Proposing an improved surface dryness index to estimate soil moisture based on the temperature vegetation dryness index




Journal Title

Journal ISSN

Volume Title


Kansas State University


In this thesis, I proposed a new surface dryness index based on the slope of soil moisture isolines in the Land Surface Temperature/Normalized Difference Vegetation Index (LST/NDVI) feature space. This index, referred to here as Dryness Slope Index (DSI), overcomes the problem of Temperature Vegetation Dryness Index (TVDI) having different basis when calculating TVDI values across different images. This problem is rooted in the definition of TVDI whose calculation depends on the position of the “dry edge” and “wet edge” of pixels’ values in the LST/NDVI space of a specific image. The “wet edge” has a fairly stable physical meaning, which represents soil at field capacity or above, and it remains stable across a time series of images. However, the position of “dry edge” represents the driest condition in the image, which does not necessarily mean that the soil is completely dry. Therefore, the value of TVDI calculated from different images is not based on an invariant dry edge value as its baseline, and it is therefore likely to lead to incorrect conclusion if used without extra examination. This problem manifests itself when comparing TVDI values from different images with meteorological data. Results from similar analyses done with DSI showed more reasonable match with the validation data, indicating DSI is a more robust surface dryness index than TVDI. Having verified DSI can be effectively used in estimating soil moisture, I applied DSI on Landsat5 TM to study the relationship between soil moisture and land cover, slope, aspect, and relative elevation. Results showed that land cover accounts the most for variations of estimated soil moisture. I also applied DSI on a long time-series (2000 to 2014) of MODIS data trying to explore the temporal evolution of soil moisture in the entire Flint Hills ecoregion. Results showed little correlation between time and estimated soil moisture, indicating that no noticeable changes in soil moisture has been found through all these years.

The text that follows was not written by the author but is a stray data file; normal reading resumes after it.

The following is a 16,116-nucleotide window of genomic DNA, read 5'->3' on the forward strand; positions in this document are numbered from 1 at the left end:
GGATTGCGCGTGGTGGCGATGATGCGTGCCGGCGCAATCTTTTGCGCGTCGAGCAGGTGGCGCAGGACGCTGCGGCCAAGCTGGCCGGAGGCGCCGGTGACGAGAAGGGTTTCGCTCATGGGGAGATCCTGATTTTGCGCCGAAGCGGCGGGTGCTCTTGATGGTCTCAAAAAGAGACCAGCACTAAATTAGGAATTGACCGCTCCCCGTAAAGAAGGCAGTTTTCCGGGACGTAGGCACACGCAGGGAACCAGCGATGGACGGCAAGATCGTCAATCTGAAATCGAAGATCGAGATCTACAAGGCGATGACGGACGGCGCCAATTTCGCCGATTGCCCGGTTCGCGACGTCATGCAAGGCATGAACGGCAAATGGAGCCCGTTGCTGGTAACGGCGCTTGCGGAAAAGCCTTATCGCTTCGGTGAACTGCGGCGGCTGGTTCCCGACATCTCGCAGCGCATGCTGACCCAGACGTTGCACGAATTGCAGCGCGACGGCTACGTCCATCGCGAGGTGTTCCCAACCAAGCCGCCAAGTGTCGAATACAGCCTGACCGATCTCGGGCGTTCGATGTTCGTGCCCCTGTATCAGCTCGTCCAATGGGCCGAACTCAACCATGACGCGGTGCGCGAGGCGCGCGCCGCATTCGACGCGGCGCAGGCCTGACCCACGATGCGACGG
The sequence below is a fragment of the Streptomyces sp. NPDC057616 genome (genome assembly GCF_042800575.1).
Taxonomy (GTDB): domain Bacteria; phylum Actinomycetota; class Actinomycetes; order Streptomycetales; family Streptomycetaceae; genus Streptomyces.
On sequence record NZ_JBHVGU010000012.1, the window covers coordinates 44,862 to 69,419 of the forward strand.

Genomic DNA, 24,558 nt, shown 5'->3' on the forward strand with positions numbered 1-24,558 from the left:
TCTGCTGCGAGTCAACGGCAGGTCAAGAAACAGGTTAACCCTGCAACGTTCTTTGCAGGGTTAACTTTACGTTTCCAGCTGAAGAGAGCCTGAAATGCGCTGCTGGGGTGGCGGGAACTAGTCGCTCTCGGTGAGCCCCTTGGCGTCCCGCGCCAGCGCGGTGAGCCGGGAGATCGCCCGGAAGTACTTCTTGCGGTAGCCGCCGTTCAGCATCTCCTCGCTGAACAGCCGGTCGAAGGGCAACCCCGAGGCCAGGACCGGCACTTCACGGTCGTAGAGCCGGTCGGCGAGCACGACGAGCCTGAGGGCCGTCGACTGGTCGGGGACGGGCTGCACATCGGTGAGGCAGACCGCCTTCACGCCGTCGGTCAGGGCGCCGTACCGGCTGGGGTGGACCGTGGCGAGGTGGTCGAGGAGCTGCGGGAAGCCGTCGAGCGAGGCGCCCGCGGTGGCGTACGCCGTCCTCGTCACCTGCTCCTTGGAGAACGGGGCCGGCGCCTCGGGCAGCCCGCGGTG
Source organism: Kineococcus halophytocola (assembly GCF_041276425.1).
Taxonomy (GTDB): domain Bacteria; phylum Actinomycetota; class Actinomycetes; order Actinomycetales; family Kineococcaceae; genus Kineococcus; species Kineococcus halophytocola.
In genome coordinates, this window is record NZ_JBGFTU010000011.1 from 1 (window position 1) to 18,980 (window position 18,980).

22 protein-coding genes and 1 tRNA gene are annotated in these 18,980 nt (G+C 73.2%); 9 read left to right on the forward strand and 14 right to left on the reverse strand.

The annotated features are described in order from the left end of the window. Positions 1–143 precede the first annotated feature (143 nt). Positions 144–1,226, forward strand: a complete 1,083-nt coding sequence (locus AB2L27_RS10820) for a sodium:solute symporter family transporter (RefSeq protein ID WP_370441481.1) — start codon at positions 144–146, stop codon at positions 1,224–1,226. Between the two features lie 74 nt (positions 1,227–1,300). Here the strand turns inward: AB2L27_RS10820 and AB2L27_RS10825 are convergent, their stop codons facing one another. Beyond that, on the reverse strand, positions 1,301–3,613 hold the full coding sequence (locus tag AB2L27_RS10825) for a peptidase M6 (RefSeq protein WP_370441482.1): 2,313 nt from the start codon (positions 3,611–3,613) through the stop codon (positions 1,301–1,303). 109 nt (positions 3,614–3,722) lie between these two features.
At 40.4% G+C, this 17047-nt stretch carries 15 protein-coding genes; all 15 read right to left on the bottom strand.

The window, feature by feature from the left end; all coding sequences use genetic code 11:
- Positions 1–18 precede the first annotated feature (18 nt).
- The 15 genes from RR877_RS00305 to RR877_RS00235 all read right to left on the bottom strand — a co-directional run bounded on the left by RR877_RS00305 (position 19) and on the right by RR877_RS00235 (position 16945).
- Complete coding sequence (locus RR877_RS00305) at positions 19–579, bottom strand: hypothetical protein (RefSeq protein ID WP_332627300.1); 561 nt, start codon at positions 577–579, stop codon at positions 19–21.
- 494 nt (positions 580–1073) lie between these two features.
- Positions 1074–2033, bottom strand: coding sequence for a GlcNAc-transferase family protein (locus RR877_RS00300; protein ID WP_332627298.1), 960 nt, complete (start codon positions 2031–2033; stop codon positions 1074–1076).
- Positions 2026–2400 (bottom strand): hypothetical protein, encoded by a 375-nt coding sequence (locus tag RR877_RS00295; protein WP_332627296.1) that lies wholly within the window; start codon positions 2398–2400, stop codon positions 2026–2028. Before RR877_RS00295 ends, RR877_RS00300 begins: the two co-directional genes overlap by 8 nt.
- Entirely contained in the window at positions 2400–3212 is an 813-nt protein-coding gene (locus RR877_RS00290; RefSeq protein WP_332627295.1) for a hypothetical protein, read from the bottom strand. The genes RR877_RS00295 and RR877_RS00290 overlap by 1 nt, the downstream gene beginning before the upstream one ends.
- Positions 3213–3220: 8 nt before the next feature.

the “triangle” method, TVDI, soil moisture isolines, the dryness slope index, evaporative fraction

Graduation Month



Master of Arts


Department of Geography

Major Professor

Douglas G. Goodin